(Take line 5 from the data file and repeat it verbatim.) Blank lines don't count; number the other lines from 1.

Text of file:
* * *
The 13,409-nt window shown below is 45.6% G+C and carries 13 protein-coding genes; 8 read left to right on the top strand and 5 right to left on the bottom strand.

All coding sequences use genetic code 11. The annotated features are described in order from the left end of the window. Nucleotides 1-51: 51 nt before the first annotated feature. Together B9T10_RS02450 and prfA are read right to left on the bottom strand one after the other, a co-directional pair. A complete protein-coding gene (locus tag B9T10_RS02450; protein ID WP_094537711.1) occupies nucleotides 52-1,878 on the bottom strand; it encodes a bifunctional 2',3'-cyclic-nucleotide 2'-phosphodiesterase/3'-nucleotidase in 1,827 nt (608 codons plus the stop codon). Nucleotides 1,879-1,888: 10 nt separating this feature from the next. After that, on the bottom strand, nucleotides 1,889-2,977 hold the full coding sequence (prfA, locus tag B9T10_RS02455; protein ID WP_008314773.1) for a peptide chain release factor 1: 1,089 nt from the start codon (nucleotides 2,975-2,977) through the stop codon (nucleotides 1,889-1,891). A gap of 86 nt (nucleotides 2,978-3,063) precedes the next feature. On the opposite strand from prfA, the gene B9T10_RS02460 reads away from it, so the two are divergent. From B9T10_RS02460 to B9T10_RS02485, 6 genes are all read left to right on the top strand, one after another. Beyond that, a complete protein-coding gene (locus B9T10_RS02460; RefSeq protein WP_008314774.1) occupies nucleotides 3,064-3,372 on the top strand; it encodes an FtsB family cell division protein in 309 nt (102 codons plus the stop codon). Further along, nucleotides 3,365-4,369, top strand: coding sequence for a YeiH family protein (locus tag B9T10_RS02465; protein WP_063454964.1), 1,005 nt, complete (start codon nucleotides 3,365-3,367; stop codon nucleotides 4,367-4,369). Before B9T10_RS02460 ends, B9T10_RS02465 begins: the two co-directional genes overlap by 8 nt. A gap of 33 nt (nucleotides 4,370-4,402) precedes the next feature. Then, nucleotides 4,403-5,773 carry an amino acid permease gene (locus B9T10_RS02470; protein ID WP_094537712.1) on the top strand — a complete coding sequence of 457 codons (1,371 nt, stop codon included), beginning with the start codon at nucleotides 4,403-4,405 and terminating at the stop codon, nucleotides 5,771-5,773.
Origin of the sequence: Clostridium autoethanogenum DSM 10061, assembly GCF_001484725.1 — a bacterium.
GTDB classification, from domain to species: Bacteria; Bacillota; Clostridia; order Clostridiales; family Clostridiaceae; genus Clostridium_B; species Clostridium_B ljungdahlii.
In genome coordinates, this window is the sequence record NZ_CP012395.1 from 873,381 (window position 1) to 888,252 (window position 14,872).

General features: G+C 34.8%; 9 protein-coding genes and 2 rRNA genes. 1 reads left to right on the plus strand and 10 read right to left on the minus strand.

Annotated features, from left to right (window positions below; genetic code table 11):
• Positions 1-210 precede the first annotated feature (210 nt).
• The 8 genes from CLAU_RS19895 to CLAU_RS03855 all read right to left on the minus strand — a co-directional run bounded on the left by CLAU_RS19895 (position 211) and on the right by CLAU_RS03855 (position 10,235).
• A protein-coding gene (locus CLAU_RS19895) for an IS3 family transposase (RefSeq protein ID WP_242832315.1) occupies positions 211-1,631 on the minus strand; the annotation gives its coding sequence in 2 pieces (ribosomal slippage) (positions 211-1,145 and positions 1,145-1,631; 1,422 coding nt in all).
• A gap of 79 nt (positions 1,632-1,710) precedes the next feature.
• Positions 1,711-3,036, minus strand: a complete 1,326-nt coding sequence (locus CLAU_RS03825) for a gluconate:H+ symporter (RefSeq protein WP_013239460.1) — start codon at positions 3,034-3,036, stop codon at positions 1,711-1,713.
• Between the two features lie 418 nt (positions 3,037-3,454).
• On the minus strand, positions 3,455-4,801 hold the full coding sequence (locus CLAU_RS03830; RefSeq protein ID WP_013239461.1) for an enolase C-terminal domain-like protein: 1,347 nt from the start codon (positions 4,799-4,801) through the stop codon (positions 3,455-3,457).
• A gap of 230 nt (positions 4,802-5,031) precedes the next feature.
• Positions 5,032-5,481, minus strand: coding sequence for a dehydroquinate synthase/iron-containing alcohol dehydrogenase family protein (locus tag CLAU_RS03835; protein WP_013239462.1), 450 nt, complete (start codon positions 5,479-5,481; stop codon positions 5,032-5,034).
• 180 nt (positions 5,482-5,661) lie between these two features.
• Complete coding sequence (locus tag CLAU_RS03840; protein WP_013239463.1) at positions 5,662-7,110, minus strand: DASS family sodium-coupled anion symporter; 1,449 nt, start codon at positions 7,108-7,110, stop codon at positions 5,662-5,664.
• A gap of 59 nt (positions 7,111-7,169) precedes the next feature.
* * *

In genome coordinates, this window is the sequence record NZ_CP012395.1 from 873,381 (window position 1) to 888,252 (window position 14,872).